That’s one of the entries from the Critical Dictionary that was a feature of Documents. Somehow I don’t think Bataille would have agreed that less is more. Even the ethnographic stuff feels rather fetishised – even though it is a serious and intelligent effort of early ethnography, there are enough hints through the exhibition to suggest that Bataille’s interest in black people was basically sexual. Mind you, he seems to have found most things sexual. The surrealists, of course, were also a key part of de Sade’s reinvention as an important literary figure; it was that moment when Freud was seen as validating everyone’s sexual quirks, and the quirkier the better.

It’s tempting to see the two things – Corbusier on the one hand and Dali on the other – as somehow two sides of the same coin, or each as necessitating the other. Or at the least as products of the same forces; of the Great War, and a moment of cultural and historical instabiity when everything was up in the air and no-one quite knew where the world was going. As Yeats put it in 1920: The best lack all conviction, while the worst are full of passionate intensity. Perhaps it’s unwise to insist too much on the historicity of it, though. There are probably always some people who are minimalists by temperament and others who are surrealists.

‘Modernism: Designing a New World’ at the V&A

I went to see the Modernism: Designing a New World exhibition at the V&A, which was good. It was largely what you’d expect – white houses, angular furniture and posters with large sans serif headers printed at an angle – although there were some treats and surprises, like a Tatra T-87 saloon car.

Looking at the best of the modernist buildings, like the Villa Savoye and thinking of all those lumpen, red-brick, pitched-roofed houses that the British construction industry threw up over the course of the C20th, you can’t help feeling that our suburbs might be less ugly if we’d embraced modernism a bit more. Of course no style or philosophy is a substitute for a good architect. An industry that cares so little about aesthetics and design would only produce equally lumpen, graceless buildings in white-rendered concrete.

Incidentally, note that many of the most successful modernist dwellings seemed to be (like the Villa Savoye), stand-alone houses set in the country, where the trees provide a soft green background to the starkness of the design and the sweeping picture windows can look out over beautiful views. The large scale housing projects – and there were plenty of those in the exhibition as well – struggle to have the same impact. With rows of separate buildings, the effect can be rather a lot of visual clutter; perhaps because Modernism eschews decoration, so the aesthetic effects are achieved with structural elements – i.e. the shapes of the buildings. Or something. I haven’t really thought that through yet.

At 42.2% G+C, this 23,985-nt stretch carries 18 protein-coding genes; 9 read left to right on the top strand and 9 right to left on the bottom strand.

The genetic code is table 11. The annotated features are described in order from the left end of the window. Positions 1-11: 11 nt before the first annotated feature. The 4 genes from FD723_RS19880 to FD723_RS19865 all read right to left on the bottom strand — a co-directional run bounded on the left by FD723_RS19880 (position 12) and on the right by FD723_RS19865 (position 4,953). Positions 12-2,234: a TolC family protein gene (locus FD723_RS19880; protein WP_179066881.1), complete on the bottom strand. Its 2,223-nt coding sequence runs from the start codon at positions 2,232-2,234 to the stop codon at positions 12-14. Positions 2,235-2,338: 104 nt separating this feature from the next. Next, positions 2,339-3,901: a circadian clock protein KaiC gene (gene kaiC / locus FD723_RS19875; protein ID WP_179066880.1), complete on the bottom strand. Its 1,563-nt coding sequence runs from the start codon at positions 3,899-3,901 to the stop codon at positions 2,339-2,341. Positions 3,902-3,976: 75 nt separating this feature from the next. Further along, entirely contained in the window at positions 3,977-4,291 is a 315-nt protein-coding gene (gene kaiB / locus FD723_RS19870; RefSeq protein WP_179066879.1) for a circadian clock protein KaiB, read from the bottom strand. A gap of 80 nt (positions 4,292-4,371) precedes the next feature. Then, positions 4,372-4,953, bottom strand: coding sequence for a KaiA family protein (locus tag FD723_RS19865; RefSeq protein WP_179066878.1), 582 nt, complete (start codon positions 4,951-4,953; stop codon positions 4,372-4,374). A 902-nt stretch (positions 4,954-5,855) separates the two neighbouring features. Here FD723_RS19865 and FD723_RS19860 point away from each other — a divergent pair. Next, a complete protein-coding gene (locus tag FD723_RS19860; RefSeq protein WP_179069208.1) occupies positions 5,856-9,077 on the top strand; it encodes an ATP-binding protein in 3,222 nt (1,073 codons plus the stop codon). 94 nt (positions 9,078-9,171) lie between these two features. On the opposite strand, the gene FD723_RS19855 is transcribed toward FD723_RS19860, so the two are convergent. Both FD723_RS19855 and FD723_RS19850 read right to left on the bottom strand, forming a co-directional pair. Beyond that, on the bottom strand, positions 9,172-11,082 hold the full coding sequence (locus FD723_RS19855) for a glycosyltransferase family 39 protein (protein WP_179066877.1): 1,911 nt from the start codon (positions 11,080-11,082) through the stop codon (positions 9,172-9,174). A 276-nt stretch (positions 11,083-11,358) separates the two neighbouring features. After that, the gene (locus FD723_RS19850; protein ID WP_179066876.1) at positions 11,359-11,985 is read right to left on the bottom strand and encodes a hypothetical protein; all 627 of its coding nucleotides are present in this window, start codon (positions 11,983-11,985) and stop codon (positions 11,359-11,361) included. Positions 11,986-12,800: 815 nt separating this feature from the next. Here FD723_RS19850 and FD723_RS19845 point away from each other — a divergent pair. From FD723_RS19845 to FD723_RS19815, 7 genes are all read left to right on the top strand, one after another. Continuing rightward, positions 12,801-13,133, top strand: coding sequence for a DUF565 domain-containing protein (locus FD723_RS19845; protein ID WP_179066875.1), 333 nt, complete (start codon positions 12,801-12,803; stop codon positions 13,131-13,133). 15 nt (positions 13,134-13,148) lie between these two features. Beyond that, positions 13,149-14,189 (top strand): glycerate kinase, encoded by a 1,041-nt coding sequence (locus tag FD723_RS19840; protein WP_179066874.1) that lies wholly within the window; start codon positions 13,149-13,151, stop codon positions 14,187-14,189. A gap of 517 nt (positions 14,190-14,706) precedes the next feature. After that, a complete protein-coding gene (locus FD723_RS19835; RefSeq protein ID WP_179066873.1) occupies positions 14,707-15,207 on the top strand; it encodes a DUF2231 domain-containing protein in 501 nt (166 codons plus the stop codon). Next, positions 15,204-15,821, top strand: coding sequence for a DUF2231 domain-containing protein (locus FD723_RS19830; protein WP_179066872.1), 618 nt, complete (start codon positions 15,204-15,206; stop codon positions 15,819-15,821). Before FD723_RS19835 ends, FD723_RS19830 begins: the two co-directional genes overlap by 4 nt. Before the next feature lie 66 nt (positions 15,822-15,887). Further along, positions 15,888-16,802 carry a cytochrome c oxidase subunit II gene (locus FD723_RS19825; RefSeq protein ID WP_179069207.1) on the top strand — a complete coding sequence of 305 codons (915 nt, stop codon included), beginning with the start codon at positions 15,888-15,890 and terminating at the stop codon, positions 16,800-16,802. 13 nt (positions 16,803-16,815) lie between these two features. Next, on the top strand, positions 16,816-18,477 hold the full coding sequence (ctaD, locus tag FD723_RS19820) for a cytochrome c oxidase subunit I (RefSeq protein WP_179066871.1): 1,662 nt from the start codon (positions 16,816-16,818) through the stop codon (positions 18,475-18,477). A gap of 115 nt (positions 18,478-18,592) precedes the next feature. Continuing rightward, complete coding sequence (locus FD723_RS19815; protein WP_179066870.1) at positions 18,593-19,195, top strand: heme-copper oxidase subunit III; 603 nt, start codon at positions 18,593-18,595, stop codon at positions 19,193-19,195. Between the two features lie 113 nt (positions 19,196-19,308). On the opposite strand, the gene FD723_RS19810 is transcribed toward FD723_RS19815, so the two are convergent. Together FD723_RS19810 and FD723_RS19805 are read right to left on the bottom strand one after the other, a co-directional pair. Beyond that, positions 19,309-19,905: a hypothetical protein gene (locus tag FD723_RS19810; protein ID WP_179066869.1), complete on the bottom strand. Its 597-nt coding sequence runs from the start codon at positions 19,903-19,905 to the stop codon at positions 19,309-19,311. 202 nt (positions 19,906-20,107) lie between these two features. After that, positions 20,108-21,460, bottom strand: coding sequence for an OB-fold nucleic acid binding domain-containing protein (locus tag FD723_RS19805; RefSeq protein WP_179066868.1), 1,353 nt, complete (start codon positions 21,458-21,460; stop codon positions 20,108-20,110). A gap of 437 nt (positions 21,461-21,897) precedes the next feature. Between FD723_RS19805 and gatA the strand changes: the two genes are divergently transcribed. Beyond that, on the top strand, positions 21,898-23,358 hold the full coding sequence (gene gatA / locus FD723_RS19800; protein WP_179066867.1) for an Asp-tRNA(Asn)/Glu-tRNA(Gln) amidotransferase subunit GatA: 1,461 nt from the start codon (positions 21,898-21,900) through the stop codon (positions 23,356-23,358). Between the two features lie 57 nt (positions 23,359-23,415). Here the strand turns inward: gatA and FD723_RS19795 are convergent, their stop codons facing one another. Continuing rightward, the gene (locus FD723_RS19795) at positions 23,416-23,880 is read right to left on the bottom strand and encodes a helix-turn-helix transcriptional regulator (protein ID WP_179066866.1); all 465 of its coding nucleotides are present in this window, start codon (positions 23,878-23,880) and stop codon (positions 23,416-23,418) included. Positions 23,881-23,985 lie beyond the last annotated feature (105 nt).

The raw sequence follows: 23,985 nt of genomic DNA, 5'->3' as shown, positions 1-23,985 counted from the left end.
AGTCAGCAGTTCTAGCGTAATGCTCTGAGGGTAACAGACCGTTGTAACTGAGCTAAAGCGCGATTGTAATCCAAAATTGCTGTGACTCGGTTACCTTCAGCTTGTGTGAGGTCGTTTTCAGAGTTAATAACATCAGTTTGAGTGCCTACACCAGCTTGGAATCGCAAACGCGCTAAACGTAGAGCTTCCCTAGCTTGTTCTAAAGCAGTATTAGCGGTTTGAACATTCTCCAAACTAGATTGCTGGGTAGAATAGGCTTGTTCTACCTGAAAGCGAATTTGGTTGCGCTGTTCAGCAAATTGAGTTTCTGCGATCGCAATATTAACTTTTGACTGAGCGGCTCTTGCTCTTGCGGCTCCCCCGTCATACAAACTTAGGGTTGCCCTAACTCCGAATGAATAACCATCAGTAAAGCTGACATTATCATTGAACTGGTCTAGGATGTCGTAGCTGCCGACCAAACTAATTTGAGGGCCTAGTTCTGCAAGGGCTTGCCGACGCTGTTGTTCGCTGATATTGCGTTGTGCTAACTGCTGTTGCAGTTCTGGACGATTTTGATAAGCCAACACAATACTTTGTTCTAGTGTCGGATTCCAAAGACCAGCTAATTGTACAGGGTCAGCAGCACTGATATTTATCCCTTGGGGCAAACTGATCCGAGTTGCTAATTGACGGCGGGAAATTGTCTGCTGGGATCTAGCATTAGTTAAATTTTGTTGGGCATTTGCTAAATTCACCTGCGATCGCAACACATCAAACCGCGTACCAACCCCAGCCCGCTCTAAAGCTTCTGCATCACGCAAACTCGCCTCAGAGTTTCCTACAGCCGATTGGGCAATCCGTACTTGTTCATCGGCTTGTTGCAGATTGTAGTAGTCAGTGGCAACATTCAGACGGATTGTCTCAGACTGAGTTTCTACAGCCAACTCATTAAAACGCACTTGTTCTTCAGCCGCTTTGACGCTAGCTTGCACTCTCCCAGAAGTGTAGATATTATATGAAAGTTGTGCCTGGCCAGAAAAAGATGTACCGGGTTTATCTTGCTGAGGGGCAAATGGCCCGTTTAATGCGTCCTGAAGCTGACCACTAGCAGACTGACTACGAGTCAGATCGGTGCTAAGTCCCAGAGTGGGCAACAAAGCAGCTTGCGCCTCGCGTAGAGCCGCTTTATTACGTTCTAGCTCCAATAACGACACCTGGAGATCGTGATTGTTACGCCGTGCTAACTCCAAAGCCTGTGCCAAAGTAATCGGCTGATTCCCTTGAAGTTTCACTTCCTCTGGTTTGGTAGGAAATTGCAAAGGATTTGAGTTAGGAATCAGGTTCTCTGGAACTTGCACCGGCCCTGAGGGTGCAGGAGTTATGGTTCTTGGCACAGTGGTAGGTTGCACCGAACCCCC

One of the odd things about the exhibition was that it was a constant stream of utopian, reformist ideals, but in the back of your mind was that the period it dealt with was bookended by the Great War and the Russian Revolution at one end and World War Two at the other, with the Depression and the growth of Fascism in the meantime. And yet somehow, all these idealists who were trying to change the world by giving the working man an efficient living space with Licht, Luft und Sonne seem to fit quite well into that kind of background. The wish to change the world by throwing out everything old and rebuilding it from scratch, to draw a line under ten centuries of European history and say “we can do better than that” has its echoes in the politics. Of course revolutionary Russia was one of the centres of early Modernist design.

And while I’m sure they wanted nothing but to make people’s lives better, the rhetoric – of the house as a ‘machine for living’, of progress, efficiency, mass-production – can be rather dehumanising. It reeks of top-down planning. And then there’s all the stuff about ‘hygienic’ living, with its celebration of cleanliness and the body. There’s a section about it in the exhibition, including some film of the ‘Sokol Slets’ – massed displays of gymnastics in Czechoslovakia which look like something Reni Liefenstahl would have dreamt up after eating too much cheese.


‘Performance of 16 800 women at the 1938 Sokol Slet. Strahov Stadium, Prague.’

Despite all the dubious parallels I’m drawing, it’s worth pointing out that both Hitler and Stalin disliked Modernism. Their idea of a good building was one smothered in heavy-handed political symbolism. And although some of the architects and designers were quite political (mostly leftists of various kinds, but some of the Italian Futurists were Fascist sympathisers, apparently), I’m not suggesting that any of that is terribly relevant to the actual buildings. I’m just drawing connections because I think it’s interesting.